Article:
Do you have any conflicts of interest?
You should discuss your competitors and suppliers, and vendors with your attorney so they can tell you if there are any conflicts of interest. If you are involved in a dispute with one of their clients, they cannot represent both of you. It is best to identify any conflicts of interest before you start working together.
How do you communicate with clients?
Everybody has a preferred method of communication. You want an attorney who will communicate in a way that is convenient for you. That may be face to face, by phone, an email, or any combination of the three. Find out how your attorney communicates with clients and see if it works for you and your needs.
You may appreciate phone calls or face to face meetings if your attorney is explaining issues to you. This allows you to ask follow up questions and get their full focus.
Alternatively, you may prefer things in email so you have a list of actionable points that you can review and mull over. Whatever your preference, you need to ensure your small business lawyer is happy to work with you.
What are your fees?
You need to have a comparison of costs and fee structures from every attorney. Refer back to your list of services you require and find out how much these services are and what fee structure your lawyer will use.
Step 5: Negotiate Fees
You can negotiate fees a little with your business attorney. First, you need to understand the different fee structures they may offer. These are the most common fee structures for small business lawyers:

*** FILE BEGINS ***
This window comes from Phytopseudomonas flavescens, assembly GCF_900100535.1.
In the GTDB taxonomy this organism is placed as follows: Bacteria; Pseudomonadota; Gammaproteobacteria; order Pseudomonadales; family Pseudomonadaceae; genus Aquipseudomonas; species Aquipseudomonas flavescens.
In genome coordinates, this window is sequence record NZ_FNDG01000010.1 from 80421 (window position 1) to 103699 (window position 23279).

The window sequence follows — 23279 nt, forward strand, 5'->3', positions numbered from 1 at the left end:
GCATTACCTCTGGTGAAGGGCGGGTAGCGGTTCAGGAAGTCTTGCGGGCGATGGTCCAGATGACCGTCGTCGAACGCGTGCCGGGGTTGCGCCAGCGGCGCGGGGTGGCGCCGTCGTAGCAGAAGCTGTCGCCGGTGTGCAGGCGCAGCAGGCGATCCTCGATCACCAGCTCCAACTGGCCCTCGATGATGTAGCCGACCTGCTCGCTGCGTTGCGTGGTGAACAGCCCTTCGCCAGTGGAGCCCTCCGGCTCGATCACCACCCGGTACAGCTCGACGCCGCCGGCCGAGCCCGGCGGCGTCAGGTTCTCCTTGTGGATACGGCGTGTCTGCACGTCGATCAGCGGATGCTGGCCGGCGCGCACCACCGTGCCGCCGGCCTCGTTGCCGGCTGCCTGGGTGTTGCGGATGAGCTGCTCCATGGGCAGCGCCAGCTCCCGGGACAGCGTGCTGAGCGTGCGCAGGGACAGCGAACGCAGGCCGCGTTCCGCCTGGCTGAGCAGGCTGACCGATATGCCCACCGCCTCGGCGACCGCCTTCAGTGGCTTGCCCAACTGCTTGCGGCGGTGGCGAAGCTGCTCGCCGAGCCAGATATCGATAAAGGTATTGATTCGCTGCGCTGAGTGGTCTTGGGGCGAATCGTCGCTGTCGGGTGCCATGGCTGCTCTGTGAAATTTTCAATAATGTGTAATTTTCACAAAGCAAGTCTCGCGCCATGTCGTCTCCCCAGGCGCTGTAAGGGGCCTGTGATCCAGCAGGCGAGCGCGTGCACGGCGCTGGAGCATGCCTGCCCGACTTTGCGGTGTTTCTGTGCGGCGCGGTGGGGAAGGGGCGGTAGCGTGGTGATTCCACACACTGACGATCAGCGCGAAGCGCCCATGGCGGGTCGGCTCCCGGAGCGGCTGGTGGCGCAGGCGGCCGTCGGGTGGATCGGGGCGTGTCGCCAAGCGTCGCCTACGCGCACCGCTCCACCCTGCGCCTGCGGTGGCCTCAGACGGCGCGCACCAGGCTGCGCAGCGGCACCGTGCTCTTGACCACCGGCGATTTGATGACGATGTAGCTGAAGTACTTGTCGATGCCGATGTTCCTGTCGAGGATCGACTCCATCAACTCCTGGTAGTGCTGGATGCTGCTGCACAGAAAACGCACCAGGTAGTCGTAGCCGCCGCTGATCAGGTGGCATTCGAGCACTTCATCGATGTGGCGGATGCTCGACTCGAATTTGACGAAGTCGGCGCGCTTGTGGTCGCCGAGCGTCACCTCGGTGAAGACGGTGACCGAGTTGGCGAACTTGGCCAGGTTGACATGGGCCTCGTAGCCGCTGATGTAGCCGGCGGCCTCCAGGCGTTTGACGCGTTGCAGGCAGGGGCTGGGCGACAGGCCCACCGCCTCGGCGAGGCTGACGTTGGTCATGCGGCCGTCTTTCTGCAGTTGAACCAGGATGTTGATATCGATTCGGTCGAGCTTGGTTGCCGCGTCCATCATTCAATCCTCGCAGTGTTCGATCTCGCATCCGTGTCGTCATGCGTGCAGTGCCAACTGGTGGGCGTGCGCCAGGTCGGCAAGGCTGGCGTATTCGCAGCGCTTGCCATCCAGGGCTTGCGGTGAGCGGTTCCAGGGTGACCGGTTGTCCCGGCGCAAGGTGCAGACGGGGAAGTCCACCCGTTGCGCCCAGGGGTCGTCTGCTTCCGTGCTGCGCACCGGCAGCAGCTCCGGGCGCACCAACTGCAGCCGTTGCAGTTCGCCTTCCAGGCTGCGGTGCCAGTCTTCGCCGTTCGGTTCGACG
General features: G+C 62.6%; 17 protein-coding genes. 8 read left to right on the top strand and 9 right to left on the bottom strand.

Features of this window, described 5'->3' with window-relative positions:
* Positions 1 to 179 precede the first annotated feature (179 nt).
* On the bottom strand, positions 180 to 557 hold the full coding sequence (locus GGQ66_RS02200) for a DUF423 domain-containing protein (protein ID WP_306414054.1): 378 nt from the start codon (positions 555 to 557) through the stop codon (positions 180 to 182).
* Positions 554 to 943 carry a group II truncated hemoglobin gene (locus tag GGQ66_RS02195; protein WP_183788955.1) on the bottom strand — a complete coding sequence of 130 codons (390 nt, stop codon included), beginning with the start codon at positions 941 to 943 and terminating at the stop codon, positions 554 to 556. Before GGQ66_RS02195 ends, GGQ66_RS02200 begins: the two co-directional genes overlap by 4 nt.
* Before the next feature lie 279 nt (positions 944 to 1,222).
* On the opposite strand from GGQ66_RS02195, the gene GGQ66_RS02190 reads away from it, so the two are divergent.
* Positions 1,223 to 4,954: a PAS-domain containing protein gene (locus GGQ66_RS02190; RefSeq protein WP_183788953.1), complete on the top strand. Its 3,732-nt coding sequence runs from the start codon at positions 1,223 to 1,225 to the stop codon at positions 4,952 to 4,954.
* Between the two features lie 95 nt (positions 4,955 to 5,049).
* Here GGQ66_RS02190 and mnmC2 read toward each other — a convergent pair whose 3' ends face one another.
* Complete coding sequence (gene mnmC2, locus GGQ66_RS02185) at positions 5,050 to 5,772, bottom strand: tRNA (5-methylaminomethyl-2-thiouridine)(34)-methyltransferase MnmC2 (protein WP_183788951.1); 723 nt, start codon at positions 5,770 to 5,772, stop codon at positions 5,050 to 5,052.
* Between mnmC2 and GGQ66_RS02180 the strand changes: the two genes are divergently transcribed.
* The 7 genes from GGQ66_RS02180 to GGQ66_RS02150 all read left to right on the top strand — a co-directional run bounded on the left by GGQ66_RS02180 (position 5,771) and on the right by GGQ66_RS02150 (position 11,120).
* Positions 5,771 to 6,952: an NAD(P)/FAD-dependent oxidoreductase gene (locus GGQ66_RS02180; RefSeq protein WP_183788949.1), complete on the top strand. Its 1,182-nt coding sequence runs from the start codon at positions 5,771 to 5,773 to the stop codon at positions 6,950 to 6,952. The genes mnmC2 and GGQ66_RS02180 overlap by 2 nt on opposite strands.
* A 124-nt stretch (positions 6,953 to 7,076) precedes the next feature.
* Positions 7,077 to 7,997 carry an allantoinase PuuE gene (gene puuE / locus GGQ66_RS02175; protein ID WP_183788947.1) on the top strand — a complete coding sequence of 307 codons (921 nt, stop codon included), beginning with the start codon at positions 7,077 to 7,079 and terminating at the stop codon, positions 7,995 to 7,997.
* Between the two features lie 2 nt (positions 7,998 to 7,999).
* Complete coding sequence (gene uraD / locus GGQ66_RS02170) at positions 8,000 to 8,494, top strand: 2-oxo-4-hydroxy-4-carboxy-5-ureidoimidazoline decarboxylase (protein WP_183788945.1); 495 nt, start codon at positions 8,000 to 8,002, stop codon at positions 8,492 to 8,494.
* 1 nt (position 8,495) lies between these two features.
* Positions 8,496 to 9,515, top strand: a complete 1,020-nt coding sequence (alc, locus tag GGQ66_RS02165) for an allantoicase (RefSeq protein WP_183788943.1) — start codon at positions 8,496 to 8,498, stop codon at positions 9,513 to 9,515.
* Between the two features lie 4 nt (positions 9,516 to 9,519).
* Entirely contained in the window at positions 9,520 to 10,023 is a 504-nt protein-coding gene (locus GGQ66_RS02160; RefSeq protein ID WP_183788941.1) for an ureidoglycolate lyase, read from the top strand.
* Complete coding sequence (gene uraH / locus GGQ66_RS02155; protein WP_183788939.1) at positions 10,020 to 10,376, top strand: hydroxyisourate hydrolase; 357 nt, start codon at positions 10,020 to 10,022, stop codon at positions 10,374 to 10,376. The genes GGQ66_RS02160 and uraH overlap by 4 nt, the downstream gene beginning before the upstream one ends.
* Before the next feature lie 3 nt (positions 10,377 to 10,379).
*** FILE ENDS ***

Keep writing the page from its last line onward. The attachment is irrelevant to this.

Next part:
A flat fee is a fixed cost rate for a particular service. There are no additional costs for hours worked or services included in the rate. This is a great fee structure as you know exactly how much the service will cost and can budget ahead of time. Some business attorneys may even provide packages of common services startups need. These are cost-effective and mean that your company gets off the ground quicker.
A retainer means that you purchase a portion of the lawyer’s time, whether you use it or not. This allows you to ring and ask questions at any time and will mean you get quicker responses. Retainer fee structures are great for business owners who foresee themselves needing a lot of assistance.
If you go over your purchased allocation of time, then you will be charged a flat rate for the additional services. Your attorney will often provide these in the retainer agreement.
Contingent fees are often used when you are litigating another party and will receive monetary compensation if you win the case. Your attorney will receive their fee as a percentage of the recovered compensation only if they win.
It is very rare that a business attorney will offer this option to a startup, but if you are an established small business, your lawyer may offer you services in exchange for business equity.